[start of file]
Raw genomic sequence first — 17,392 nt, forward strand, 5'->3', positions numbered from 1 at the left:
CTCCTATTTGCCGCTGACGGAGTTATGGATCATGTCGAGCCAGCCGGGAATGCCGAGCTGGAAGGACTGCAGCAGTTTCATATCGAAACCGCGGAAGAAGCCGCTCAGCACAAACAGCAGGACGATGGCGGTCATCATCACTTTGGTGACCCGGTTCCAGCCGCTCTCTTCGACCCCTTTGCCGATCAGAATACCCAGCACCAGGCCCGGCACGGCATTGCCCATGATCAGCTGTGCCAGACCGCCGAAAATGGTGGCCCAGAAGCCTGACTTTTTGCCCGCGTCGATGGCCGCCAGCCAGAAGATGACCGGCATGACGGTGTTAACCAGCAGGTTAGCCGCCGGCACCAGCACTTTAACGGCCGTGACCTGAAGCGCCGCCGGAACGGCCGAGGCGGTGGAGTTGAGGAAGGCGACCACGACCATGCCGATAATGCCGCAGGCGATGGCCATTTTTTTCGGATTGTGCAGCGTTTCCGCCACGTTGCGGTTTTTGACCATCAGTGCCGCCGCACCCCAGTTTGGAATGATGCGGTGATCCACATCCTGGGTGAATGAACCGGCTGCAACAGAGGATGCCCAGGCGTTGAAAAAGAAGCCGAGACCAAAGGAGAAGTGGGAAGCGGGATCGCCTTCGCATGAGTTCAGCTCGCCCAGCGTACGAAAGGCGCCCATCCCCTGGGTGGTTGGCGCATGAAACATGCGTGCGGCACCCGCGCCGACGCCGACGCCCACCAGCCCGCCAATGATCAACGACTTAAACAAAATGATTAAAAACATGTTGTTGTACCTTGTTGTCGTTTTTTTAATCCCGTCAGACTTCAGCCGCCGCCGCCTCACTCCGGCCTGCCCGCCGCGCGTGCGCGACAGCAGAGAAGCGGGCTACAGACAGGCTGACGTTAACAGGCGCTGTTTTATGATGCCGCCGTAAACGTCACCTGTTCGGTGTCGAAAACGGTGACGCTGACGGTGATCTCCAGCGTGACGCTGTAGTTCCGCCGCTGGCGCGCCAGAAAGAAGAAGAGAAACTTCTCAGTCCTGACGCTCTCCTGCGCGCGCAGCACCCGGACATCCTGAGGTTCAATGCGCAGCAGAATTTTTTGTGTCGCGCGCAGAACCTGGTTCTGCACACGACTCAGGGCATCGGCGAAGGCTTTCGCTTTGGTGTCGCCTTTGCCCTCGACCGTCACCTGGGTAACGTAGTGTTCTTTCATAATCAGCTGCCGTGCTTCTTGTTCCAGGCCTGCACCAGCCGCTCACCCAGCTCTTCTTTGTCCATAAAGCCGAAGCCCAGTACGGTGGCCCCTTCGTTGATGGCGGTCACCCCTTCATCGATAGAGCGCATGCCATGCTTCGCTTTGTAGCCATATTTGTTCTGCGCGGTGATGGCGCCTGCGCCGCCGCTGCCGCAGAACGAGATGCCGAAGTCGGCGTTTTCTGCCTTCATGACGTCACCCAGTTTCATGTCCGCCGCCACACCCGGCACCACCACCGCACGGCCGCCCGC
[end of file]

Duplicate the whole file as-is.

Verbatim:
Raw genomic sequence first — 17,392 nt, forward strand, 5'->3', positions numbered from 1 at the left:
CTCCTATTTGCCGCTGACGGAGTTATGGATCATGTCGAGCCAGCCGGGAATGCCGAGCTGGAAGGACTGCAGCAGTTTCATATCGAAACCGCGGAAGAAGCCGCTCAGCACAAACAGCAGGACGATGGCGGTCATCATCACTTTGGTGACCCGGTTCCAGCCGCTCTCTTCGACCCCTTTGCCGATCAGAATACCCAGCACCAGGCCCGGCACGGCATTGCCCATGATCAGCTGTGCCAGACCGCCGAAAATGGTGGCCCAGAAGCCTGACTTTTTGCCCGCGTCGATGGCCGCCAGCCAGAAGATGACCGGCATGACGGTGTTAACCAGCAGGTTAGCCGCCGGCACCAGCACTTTAACGGCCGTGACCTGAAGCGCCGCCGGAACGGCCGAGGCGGTGGAGTTGAGGAAGGCGACCACGACCATGCCGATAATGCCGCAGGCGATGGCCATTTTTTTCGGATTGTGCAGCGTTTCCGCCACGTTGCGGTTTTTGACCATCAGTGCCGCCGCACCCCAGTTTGGAATGATGCGGTGATCCACATCCTGGGTGAATGAACCGGCTGCAACAGAGGATGCCCAGGCGTTGAAAAAGAAGCCGAGACCAAAGGAGAAGTGGGAAGCGGGATCGCCTTCGCATGAGTTCAGCTCGCCCAGCGTACGAAAGGCGCCCATCCCCTGGGTGGTTGGCGCATGAAACATGCGTGCGGCACCCGCGCCGACGCCGACGCCCACCAGCCCGCCAATGATCAACGACTTAAACAAAATGATTAAAAACATGTTGTTGTACCTTGTTGTCGTTTTTTTAATCCCGTCAGACTTCAGCCGCCGCCGCCTCACTCCGGCCTGCCCGCCGCGCGTGCGCGACAGCAGAGAAGCGGGCTACAGACAGGCTGACGTTAACAGGCGCTGTTTTATGATGCCGCCGTAAACGTCACCTGTTCGGTGTCGAAAACGGTGACGCTGACGGTGATCTCCAGCGTGACGCTGTAGTTCCGCCGCTGGCGCGCCAGAAAGAAGAAGAGAAACTTCTCAGTCCTGACGCTCTCCTGCGCGCGCAGCACCCGGACATCCTGAGGTTCAATGCGCAGCAGAATTTTTTGTGTCGCGCGCAGAACCTGGTTCTGCACACGACTCAGGGCATCGGCGAAGGCTTTCGCTTTGGTGTCGCCTTTGCCCTCGACCGTCACCTGGGTAACGTAGTGTTCTTTCATAATCAGCTGCCGTGCTTCTTGTTCCAGGCCTGCACCAGCCGCTCACCCAGCTCTTCTTTGTCCATAAAGCCGAAGCCCAGTACGGTGGCCCCTTCGTTGATGGCGGTCACCCCTTCATCGATAGAGCGCATGCCATGCTTCGCTTTGTAGCCATATTTGTTCTGCGCGGTGATGGCGCCTGCGCCGCCGCTGCCGCAGAACGAGATGCCGAAGTCGGCGTTTTCTGCCTTCATGACGTCACCCAGTTTCATGTCCGCCGCCACACCCGGCACCACCACCGCACGGCCGCCCGC